This is the key to the whole evil HPI racket...why don't more people see this.

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1 minute ago, Wayward said:

This is the key to the whole evil HPI racket...why don't more people see this.

Because for many its the only route to a dream of riches.

Try and get a 95% loan on a business.... no chance for most

Its the most leveraged asset for most folk and fortunes have been made and the next lot of people want the same for themselves.

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3 minutes ago, Fromage Frais said:

Because for many its the only route to a dream of riches.

Try and get a 95% loan on a business.... no chance for most

Its the most leveraged asset for most folk and fortunes have been made and the next lot of people want the same for themselves.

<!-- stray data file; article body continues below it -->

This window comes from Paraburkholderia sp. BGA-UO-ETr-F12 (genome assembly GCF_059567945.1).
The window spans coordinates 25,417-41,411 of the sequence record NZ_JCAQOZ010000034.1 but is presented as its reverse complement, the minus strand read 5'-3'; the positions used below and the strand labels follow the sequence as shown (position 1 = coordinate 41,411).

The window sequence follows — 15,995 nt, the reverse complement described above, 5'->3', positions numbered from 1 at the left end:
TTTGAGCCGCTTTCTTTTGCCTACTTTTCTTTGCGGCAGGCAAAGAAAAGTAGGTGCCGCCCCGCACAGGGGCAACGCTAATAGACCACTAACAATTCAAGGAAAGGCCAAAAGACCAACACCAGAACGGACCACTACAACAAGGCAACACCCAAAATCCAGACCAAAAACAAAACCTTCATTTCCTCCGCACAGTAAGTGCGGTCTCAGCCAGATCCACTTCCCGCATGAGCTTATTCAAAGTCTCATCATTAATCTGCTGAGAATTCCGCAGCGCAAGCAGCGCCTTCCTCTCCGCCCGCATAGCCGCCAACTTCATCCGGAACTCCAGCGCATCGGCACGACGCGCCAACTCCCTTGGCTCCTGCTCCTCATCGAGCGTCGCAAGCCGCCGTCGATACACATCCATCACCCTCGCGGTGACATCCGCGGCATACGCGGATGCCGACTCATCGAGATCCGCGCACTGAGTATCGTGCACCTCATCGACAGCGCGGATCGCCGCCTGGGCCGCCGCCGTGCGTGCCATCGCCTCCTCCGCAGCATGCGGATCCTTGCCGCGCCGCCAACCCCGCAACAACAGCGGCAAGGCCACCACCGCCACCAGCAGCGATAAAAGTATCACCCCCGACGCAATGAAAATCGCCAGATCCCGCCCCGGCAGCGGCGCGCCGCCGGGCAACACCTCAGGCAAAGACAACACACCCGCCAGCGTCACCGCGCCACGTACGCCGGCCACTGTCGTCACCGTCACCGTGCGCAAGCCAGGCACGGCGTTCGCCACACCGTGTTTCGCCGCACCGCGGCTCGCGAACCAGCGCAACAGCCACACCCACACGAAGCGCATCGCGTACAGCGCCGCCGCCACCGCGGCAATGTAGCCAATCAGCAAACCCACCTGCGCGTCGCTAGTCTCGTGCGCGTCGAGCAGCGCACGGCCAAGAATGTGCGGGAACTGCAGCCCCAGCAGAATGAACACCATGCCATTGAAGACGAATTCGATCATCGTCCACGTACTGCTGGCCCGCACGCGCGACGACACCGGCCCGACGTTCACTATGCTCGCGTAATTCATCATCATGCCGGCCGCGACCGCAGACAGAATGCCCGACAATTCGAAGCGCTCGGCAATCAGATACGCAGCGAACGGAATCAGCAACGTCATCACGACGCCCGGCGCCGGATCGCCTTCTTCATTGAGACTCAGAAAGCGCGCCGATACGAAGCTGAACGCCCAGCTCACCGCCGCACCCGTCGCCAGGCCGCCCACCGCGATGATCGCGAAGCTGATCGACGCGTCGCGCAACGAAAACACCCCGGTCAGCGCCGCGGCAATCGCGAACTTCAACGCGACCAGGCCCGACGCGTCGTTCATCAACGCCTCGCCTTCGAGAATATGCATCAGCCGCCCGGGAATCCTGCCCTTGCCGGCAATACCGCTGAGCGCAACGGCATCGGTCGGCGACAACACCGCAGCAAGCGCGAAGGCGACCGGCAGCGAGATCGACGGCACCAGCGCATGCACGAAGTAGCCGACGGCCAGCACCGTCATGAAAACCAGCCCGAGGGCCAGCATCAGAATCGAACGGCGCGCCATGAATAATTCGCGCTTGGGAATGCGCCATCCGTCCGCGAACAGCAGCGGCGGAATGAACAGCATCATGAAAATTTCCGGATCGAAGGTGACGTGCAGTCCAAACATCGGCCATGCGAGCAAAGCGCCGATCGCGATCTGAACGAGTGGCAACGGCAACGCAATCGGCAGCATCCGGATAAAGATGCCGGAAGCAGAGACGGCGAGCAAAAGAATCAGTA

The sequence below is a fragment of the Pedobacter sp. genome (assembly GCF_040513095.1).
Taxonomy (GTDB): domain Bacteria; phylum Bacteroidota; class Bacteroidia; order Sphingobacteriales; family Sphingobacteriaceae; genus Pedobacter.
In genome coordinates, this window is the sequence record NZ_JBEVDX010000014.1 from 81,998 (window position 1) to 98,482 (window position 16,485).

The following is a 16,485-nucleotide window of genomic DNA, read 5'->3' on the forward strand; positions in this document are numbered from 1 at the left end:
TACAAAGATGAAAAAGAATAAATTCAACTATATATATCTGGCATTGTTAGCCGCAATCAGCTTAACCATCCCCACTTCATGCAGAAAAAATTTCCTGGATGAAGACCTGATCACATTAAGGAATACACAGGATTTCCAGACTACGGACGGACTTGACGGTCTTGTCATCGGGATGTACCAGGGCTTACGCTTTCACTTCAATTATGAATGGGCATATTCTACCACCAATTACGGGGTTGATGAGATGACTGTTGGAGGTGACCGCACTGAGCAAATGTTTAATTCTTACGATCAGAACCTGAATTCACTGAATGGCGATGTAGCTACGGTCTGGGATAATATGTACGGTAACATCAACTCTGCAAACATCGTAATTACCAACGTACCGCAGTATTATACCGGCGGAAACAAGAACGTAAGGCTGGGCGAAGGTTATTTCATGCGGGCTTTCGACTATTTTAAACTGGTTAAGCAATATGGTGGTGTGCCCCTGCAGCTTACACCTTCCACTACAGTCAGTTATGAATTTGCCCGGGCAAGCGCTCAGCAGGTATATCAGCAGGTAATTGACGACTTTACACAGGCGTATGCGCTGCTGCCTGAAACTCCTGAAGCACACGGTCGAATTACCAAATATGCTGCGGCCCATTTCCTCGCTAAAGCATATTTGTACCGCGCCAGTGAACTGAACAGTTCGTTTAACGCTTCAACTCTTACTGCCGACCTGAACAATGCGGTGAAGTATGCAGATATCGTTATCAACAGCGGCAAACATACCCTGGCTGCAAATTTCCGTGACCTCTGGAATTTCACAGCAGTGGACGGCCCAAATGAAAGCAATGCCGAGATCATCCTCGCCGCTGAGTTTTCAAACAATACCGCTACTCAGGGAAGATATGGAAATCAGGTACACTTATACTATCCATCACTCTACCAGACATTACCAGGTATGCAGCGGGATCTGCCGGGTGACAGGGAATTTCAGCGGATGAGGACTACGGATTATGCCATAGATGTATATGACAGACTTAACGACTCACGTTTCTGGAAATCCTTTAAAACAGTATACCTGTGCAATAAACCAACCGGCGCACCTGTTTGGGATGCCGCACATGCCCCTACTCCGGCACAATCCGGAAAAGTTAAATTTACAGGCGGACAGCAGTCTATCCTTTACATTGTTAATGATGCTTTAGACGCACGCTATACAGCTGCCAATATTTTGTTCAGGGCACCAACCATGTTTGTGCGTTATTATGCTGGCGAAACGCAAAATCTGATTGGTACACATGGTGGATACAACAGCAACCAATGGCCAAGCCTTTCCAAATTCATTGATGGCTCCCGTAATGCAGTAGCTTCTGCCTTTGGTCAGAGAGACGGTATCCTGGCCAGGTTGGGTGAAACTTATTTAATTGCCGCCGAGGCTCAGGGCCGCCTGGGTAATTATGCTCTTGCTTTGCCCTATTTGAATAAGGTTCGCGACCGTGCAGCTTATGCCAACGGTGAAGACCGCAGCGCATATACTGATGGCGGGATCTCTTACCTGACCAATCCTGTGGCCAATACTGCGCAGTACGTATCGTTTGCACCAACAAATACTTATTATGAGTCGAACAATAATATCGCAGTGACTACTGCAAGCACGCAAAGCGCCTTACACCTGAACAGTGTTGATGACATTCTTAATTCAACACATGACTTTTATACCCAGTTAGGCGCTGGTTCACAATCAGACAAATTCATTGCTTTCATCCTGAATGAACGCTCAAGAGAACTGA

Hopefully the banks will lose money on those reckless 95% loans and their shareholders and bosses suffer the losses...

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1 minute ago, Wayward said:

Hopefully the banks will lose money on those reckless 95% loans and their shareholders and bosses suffer the losses...

i.e. people who have pensions or savings. Niiice

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1 hour ago, Simhadri said:

British economy is much stronger than Spain. The capability of UK on global stage is more than Spain which is just another EU country.